For most of the tenure of modern electronic entertainment as we know it, ninjas have been a staple theme. Though I-Ninja, Argonaut's new third-person action game, features a ninja protagonist who fights swarms and swarms of evil ninjas, the ninjitsu is not taken terribly seriously. Even the Teenage Mutant Ninja Turtles present a more somber take on the hidden art, and this Namco-published game has more in common with the likes of Super Monkey Ball and Ratchet & Clank than something like Tenchu. The quality of the game is largely dictated by its influences, though, luckily for I-Ninja, it chose some good games to imitate.
I-Ninja may look like it's for kids, but its challenging gameplay makes it accessible to all.
The story in I-Ninja doesn't make very much sense. The game starts off with our hero (known only as Ninja) as he discovers a powerful "rage stone." Ninja then flips out and beheads his sensei. The ghost of his sensei shows up shortly thereafter to let Ninja know about an evil scourge of synthetic ninjas who must be stopped. Following this revelation, Ninja is off to save the day. There's a little bit of humor tucked into the corners of I-Ninja, such as the inclusion of the sensei's quirky habit of mixing metaphors to confusing effect. Aside from a few laughs, the story doesn't offer much else. The narrative's pacing is manic and disjointed, and it introduces and discards characters in the same breath. There isn't much time spent dwelling on character backgrounds or motivations either. This, coupled with the game's already isolated mission structure, sort of gives you the feeling that you're playing through an episodic adventure, and you're missing a few chapters.
Though each level of I-Ninja is punctuated by a boss fight that introduces some proprietary control scheme, I-Ninja plays pretty much the same from start to finish, thus presenting you with the rudimentary challenge of getting from one end to the next in each level. The means to success, however, can vary greatly, as Ninja is a versatile guy. When you need to fight, which is pretty often, you can get up-close-and-personal with your sword, or you can take out enemies from afar with shuriken or explosive darts. You'll also happen upon cannons of various shapes and sizes, which are handy not only for dispatching large groups of enemies but for knocking down doors and destroying various obstacles.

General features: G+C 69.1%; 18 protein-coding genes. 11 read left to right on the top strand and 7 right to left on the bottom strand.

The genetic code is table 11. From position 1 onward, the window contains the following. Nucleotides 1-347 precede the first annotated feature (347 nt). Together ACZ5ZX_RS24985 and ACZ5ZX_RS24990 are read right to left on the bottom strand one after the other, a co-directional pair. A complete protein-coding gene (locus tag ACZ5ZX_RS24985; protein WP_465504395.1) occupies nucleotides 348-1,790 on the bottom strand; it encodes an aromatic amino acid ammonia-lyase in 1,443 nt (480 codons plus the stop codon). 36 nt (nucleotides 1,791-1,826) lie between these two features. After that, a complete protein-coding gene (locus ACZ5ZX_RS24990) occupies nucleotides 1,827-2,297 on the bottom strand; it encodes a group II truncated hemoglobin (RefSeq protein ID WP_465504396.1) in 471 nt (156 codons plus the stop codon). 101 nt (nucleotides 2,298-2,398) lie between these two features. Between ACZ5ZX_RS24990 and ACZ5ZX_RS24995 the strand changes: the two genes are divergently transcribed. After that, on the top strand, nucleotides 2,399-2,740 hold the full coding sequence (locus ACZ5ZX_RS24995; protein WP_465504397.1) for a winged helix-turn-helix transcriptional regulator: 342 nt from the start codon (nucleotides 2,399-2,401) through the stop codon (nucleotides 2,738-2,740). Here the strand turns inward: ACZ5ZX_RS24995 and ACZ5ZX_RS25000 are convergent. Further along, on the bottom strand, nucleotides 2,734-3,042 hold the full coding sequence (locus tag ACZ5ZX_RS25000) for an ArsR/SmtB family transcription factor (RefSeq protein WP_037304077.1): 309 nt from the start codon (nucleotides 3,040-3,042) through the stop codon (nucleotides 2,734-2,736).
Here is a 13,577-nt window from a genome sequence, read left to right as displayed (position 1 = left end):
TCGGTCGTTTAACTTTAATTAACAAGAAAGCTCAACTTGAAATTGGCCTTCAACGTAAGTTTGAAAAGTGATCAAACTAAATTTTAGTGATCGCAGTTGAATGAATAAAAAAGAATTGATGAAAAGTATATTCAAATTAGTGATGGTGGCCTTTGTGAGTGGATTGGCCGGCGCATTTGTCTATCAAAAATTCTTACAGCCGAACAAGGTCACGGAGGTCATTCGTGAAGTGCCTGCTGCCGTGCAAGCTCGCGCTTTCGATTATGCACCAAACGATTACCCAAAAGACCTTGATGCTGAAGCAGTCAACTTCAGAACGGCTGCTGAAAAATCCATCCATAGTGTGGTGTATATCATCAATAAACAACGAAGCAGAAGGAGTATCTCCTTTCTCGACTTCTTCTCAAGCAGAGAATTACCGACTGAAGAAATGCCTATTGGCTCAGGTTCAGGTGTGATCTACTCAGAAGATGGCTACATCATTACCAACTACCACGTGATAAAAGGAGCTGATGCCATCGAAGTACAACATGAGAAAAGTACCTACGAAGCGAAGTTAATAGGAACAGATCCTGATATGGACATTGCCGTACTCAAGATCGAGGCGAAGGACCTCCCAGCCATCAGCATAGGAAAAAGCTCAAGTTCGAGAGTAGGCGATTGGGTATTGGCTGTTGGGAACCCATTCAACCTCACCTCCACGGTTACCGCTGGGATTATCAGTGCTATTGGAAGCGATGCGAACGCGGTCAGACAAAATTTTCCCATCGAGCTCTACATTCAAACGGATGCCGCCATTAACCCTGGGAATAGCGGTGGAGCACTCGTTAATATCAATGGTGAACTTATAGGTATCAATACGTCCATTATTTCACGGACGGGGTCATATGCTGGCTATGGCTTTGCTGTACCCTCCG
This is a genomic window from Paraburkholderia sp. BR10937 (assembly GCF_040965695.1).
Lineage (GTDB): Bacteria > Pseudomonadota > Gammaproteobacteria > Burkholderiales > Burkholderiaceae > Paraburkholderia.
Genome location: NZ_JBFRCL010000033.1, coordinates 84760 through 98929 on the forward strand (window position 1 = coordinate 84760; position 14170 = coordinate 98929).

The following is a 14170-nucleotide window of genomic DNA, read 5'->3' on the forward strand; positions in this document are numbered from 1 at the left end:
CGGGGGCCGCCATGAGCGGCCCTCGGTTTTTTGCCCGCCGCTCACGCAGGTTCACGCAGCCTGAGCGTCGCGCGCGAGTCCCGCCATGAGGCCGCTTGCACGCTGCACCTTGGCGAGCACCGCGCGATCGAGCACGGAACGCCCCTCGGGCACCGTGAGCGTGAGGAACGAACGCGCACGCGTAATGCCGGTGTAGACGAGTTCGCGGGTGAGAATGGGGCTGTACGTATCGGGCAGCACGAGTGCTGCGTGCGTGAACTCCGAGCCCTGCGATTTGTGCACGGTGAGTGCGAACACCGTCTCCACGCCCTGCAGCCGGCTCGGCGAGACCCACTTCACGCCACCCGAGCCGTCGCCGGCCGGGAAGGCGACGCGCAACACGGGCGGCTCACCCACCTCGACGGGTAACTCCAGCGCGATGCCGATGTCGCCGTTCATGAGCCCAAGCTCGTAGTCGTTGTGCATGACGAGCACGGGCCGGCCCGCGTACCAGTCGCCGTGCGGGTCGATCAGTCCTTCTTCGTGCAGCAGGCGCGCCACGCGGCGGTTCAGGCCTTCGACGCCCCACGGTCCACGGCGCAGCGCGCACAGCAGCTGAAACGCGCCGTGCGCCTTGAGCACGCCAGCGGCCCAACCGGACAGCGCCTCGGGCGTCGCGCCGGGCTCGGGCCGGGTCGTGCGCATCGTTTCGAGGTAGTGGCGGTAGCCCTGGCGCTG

Aside from being handy with a blade, Ninja is quite nimble too. He can run, jump, double jump, and use his sword as a helicopter for a slow-descent glide effect. Also, when the situation calls for it, he can run along walls for short distances. Additionally, he can run straight up walls, he can triangle jump between two adjacent walls, and he can use a grappling hook in some usual and unusual ways. These skills are all contextual and can be executed only in specific situations, but the game is handy with the visual cues, and it's rare that you'll be unclear as to what skills you'll need to use to pass a certain area.
This is mostly stuff you can pretty much expect from a third-person action game these days, but I-Ninja has some tricks up its sleeves, too. As you progress through the game, you'll find yourself rolling along narrow platforms while clinging to a giant sphere, you'll control a giant robot in a boxing match, you'll balance atop a wooden keg that's full of explosive black powder, and you'll defend a beach from a fleet of attackers. Looking at the game from a pure gameplay perspective, I-Ninja has a lot to offer, and the majority of it is adeptly executed. But for all it has to offer in terms of gameplay, the experience is over pretty quickly. Fortunately, you could easily play I-Ninja for several hours beyond the game's final length.